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Angkar, screened on June 16 at the New York Human Rights Watch Film Festival, follows Khonsaly, a victim of the Khmer Rouge, on his journey to the village he fled almost 30 years ago. The film, produced by Neary Adeline Hay about her father's experience with torture and repression, is an intergenerational offering to truth and memorialization work that dances between the inheritance of abuse and its painful recollection by a survivor.

The new film "Don't Think I've Forgotten: Cambodia’s Lost Rock and Roll" explains the events of 1960s and 70s through the eyes of the musicians and artists who ushered in a new era of sound, only to be silenced too soon. As the world commemorates the 40th anniversary of the genocide in Cambodia, the new documentary presents the untold story of how their music managed to survive.

Transitional justice practitioners and activists from 18 different countries gathered in Barcelona to attend the 6th Intensive Course on Truth Commissions, organized by the ICTJ and the Barcelona International Peace Resource Center on September 29 - October 3.

On August 7, the Extraordinary Chambers in the Courts of Cambodia (ECCC) found two senior leaders of the Khmer Rouge, Nuon Chea and Khieu Samphan, guilty of crimes against humanity. For many victims who have been waiting for 35 years, the judgment still felt like bittersweet justice.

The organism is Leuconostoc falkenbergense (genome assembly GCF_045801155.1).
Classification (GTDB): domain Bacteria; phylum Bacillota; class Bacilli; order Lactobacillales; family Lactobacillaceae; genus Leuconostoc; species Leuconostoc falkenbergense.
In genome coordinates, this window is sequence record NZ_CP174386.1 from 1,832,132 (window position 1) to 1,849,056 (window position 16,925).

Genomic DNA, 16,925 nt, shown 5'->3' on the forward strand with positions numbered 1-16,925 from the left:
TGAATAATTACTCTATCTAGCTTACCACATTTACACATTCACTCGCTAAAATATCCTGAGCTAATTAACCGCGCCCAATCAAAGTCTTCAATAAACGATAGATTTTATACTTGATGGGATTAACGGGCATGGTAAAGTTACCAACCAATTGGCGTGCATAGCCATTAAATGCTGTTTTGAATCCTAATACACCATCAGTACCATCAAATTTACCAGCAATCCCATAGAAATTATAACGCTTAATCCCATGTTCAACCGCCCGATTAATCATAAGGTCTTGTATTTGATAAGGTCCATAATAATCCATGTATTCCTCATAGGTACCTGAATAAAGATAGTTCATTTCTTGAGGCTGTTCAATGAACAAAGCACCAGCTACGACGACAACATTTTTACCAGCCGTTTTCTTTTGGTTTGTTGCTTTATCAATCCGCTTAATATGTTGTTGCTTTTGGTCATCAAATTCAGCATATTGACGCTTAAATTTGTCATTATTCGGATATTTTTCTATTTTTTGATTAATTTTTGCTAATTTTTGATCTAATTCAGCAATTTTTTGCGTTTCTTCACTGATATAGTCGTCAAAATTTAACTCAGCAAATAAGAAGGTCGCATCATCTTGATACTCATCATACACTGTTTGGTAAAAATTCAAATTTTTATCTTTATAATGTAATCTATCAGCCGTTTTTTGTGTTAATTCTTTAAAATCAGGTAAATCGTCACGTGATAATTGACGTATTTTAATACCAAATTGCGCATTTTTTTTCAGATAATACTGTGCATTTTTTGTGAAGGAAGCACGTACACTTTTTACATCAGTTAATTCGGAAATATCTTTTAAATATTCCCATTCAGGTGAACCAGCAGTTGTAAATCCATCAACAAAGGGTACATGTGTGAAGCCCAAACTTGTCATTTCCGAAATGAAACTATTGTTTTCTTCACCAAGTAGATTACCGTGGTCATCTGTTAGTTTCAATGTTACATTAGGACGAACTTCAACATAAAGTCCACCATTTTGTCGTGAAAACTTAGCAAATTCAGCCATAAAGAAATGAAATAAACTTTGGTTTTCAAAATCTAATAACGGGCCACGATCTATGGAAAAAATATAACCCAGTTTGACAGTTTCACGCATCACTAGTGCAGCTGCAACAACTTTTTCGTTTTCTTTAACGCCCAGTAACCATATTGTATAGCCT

Reparations seek to recognize and address the harms suffered by victims of systematic human rights violations. ICTJ’s Reparative Justice program provides knowledge and comparative experience on reparations to victims' groups, civil society and policymakers worldwide. In this edition of the ICTJ Program Report, we look at ICTJ's work on reparations in dynamic transitional contexts such as Nepal, Colombia, Peru, DRC, and Uganda.

Why pursue transitional justice in the aftermath of massive human rights violations? “The Case for Justice” provides a window into the debate about the relevance of transitional justice in today’s world.

JAKARTA, Nov. 15, 2011 —Experts and stakeholders from Cambodia, the Philippines, Bangladesh, Indonesia, Burma, Timor-Leste, Thailand, and Nepal, along with international experts are gathering in Jakarta’s Hotel Atlet from November 15–16 to discuss the need for progress on prosecuting serious crimes in Asia.